Pistol on Disney Plus: Never mind the frolics… heres MY Sex Pistols
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Danny Boyle’s new six-part series Pistol (landing Tuesday on, ironically, Disney+) tells the riotous story of the punk rock pioneers, exposing a new generation to the band who shocked polite society. Their first TV appearance, in December 1976, generated headlines like “The Filth And The Fury!” Now their banned hit God Save The Queen, which sparked outrage and violence in 1977 – Silver Jubilee year, – has just been re-released.
Meanwhile, Pistol, based on guitarist Steve Jones’s autobiography Lonely Boy, has already provoked a High Court battle.
Lydon failed to shut them down, after Steve, drummer Paul Cook and original bassist Glen Matlock, outvoted him to allow Boyle to use their music.
Jones, 66 claims the Oscar-winning director had reached out to Lydon, who wasn’t interested.
The Sex Pistols’ story is surrounded by myths, mostly manufactured by their late manager Malcolm McLaren in his film The Great Rock’n’Roll Swindle – made, says Steve, without the band’s permission from the proceeds of their 1978 US tour.
Way back in March 1979, Jones told me: “The swindling thing ain’t true, that’s just Malcolm’s little kick, making out he’s conning everybody. That’s his ego. I mean he’s saying he got us together – he didn’t.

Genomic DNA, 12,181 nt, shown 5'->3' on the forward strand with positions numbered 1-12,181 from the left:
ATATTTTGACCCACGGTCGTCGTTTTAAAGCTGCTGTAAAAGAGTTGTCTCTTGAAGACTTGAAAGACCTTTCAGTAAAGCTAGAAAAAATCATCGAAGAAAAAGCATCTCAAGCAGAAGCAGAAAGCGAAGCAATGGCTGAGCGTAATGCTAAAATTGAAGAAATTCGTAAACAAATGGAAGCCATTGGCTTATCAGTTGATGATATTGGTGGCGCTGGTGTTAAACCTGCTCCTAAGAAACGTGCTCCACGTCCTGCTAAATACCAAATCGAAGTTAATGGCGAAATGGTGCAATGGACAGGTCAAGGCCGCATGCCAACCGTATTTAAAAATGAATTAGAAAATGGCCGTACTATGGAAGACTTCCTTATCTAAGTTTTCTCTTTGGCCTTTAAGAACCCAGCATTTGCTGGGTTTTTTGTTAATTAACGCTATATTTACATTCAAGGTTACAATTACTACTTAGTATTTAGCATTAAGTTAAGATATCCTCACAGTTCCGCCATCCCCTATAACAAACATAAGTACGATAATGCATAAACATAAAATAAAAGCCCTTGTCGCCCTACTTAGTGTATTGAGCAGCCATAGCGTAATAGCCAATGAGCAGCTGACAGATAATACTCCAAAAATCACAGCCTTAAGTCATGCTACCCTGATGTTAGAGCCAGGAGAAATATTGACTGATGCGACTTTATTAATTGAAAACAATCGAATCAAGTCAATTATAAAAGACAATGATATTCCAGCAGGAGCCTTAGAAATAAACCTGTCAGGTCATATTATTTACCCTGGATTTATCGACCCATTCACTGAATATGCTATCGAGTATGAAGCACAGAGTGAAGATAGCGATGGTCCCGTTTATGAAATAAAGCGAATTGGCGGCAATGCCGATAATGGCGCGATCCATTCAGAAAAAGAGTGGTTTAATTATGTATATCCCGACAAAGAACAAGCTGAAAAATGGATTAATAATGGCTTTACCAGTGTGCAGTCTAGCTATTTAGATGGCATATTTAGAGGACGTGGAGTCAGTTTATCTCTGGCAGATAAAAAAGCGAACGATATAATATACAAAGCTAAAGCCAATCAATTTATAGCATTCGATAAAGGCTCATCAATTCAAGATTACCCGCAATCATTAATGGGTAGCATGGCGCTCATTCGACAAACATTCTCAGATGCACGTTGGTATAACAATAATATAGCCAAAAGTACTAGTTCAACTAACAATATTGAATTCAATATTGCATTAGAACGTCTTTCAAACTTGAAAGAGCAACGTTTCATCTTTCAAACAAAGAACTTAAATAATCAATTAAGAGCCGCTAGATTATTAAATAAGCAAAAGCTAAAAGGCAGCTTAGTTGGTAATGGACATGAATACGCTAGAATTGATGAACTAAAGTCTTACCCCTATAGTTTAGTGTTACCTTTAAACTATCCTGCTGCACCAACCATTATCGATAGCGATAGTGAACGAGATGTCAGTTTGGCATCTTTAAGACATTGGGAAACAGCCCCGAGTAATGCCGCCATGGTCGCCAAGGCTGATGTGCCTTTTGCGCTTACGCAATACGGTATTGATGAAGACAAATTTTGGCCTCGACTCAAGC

“He didn’t do half the things he said he did. Rotten was Rotten when we first saw him, spiked hair and ripped up T-shirts, nothing to do with McLaren.”
Jones also insisted they had set out to con record companies, not the public.
Steve was amiable, open and down-to-earth. He had made very little from the millions the band generated, just “a £14,000 flat and £60 a week for about two years” which stopped when McLaren’s management company went bust. Yet the songs he co-wrote, like Pretty Vacant and Anarchy In The UK, became anthems for the hard-up and the disaffected.
Pistol opens with Jones (played by Toby Wallace) helping himself to Bowie’s microphone at Hammersmith Odeon on the Ziggy tour.
Jones and his cronies also made off with most of Bowie’s PA, two of Rod Stewart’s guitars (in a burglary) and a drum set from a BBC studio.
He could barely read or write. He told me about dropping out of school and getting “popped” (sent to a remand centre) for 18 months.
In a dramatised scene in Pistol, Steve is saved from prison by McLaren, but this didn’t happen.
The series recreates the band’s infamous TV interview with Bill Grundy, which propelled them into the headlines, and shows the violence at their early gigs (the Nashville Rooms show in March 1976 was particularly gory).
Dropped by EMI and A&M, they were signed by Virgin which released God Save The Queen on May 13, 1977.
Despite being banned from the airwaves it sold two million copies, reaching Number Two in Jubilee week (they say the charts were rigged to deny them top spot).
The backlash was horrific. Lydon was attacked twice, once with a razor and once with a broken bottle. Cook was ambushed by six men wielding iron bars and the band’s river boat party was stopped by 50 over-zealous policemen.
To wear a Pistols T-shirt that summer was to invite abuse, or worse.
It is not easy to explain how revolutionary punk felt in 1977.Although politicians fumed and Labour-run councils banned gigs, punk kicked open doors inspiring thousands to start bands, perform poetry, create art, or in my case join the rock press.